four hours of analyzed footage, only about half a minute of footage shows
law enforcement officers challenged in their duty.
A test of equal variance comparing the mean screen time devoted to
aggression against white suspects and ones of color found more time on
average spent on minority suspects: 48.5 seconds compared to 37.9 seconds.
This ratio that weighted against suspects of color was not only maintained
but also increased when calculating scenes containing physical aggression
only. On the whole, shots that contained any aggression at all were found
to last on average twice as long as those containing no aggression at 44 to
22 seconds respectively.
A test of unequal variance comparing the mean length of video shots
containing aggression compared to those without such actions showed
aggressive acts received twice the on-screen time as scenes containing no
aggression between police officers and suspects. In only nine cases (.05%),
did the police appear to be trying to hurt or actually hurting an
individual. In one of these instances (2 June 2001, vignette #1), five
white male officers spend over two minutes to not only pin, strike and kick
an immobile black male, but also to release a police dog, which continues
to bite him as he is handcuffed. The suspect, who had been under suspicion
for the expired plates on his vehicle (legitimately borrowed from a
friend), attempted to elude the police. The officers assured the audience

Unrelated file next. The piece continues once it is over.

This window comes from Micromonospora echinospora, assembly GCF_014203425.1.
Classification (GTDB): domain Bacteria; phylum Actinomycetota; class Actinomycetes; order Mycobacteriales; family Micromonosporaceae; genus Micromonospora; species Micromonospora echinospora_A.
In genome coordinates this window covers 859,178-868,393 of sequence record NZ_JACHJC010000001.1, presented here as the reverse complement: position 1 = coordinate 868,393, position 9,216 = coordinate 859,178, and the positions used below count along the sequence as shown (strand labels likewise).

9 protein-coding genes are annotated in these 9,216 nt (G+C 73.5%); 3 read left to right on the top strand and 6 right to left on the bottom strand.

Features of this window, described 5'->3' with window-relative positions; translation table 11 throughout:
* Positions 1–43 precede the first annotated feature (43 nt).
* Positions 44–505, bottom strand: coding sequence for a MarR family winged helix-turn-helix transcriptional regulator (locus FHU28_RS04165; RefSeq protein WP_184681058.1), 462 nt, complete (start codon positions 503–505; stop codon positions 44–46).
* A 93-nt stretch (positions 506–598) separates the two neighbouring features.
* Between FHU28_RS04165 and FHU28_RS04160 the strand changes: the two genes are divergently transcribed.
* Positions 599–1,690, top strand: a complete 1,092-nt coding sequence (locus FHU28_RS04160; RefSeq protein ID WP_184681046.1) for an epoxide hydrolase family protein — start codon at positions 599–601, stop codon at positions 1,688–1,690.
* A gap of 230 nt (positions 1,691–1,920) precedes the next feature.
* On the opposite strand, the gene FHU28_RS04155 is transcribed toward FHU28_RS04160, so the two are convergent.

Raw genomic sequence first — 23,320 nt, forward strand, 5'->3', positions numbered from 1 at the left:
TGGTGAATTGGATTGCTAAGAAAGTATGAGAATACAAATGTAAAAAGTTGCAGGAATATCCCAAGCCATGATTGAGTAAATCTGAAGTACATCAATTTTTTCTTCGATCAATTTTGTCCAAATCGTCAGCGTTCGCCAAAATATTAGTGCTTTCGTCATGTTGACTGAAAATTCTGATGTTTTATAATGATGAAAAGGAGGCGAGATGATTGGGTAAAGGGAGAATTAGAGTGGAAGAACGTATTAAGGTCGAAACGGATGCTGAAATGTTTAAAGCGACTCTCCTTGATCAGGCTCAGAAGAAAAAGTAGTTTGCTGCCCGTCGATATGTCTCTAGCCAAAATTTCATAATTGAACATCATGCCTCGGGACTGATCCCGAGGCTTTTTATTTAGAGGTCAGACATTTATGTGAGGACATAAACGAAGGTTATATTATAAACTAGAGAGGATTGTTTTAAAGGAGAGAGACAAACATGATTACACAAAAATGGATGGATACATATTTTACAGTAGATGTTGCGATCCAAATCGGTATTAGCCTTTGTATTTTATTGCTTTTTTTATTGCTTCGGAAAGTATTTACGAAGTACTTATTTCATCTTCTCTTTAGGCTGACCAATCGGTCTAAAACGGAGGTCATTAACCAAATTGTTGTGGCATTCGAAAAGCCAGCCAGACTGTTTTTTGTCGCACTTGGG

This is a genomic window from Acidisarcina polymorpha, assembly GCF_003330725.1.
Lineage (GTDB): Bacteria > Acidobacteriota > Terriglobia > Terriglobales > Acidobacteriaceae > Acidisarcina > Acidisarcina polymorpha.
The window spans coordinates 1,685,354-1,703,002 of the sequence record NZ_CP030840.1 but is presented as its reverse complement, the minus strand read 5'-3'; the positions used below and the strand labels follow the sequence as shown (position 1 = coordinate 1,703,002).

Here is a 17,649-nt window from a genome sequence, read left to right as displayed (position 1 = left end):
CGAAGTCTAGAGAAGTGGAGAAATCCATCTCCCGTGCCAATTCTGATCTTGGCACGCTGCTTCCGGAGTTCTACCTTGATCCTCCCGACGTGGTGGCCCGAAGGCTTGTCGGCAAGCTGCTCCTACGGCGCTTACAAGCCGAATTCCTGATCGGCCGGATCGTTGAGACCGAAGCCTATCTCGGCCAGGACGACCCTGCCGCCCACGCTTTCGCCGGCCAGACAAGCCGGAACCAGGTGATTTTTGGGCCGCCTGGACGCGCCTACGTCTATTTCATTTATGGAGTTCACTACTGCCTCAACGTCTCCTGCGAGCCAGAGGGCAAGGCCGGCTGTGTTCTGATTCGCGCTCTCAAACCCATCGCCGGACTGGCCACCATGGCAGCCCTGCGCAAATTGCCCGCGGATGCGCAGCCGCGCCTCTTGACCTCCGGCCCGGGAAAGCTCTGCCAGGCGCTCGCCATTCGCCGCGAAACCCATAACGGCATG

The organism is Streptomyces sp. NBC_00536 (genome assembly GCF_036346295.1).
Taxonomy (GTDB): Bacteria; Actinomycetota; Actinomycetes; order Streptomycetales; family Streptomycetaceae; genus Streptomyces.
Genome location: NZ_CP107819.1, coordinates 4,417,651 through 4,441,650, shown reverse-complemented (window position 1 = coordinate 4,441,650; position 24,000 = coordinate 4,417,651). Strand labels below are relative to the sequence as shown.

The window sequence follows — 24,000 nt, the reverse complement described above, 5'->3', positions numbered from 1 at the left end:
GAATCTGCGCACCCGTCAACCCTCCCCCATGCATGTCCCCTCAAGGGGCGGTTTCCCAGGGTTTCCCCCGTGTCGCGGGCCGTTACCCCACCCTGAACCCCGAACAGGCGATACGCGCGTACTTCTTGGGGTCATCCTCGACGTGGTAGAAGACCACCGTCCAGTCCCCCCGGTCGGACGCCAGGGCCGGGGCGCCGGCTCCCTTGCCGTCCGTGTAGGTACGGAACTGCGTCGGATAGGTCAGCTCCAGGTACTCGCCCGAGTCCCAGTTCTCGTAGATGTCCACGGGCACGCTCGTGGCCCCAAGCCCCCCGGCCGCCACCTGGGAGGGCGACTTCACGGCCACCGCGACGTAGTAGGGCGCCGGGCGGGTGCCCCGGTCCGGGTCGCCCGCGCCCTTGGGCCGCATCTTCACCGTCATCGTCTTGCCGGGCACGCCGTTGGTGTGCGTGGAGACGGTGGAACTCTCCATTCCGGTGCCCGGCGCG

that the suspect initiated the chase in order to buy time to dispose of
illegal narcotics, although they offer no evidence of such. In another
scene (13 June 2001, vignette #3), an off-duty police officer catches a
subject leaving the scene of a burglary with a handful of silverware, and
runs him over with his car.
Regardless of intent, coders cited injury as a consequence of police
aggression in 13 (.08%) cases. Death was discussed as a consequence of
crime twice (.01%). In fact, only one actual suspect fatality occurred
among the sampled vignettes. In that particular case (6 June 2001,
vignette #3), police reported to a burglary and found the suspect dead at
the scene. In the second case (2 June 2001, vignette #3), no death was
depicted but was discussed by the police at the scene. The responding
officers chase a vehicle that is deemed suspicious due to a cracked
windshield, and recover an illegal handgun. They then discuss how being
"forced' into chasing a suspect at high speeds could result in the death of
either the suspects, bystanders or themselves.
We predicted that police officers would be depicted as heroic protagonists
more often than they were depicted in a negative light. For the purposes of
this study, glamorization was defined as the perceived portrayal of the
aggressor or the victim of his aggression. Based on the context of the
action the aggressor may appear as a hero in serving the community or as a
villain if he is perceived as inflicting unnecessary punishment. The
antagonist can also be perceived as a hero or villain depending on whether
he is depicted as deserving or undeserving of his treatment. Often both
protagonist and antagonist, however, can appear as simply "neutral"
characters, i.e. those who do not act outside of the normal law enforcement
role in the case of the police or those suspect who are depicted in being a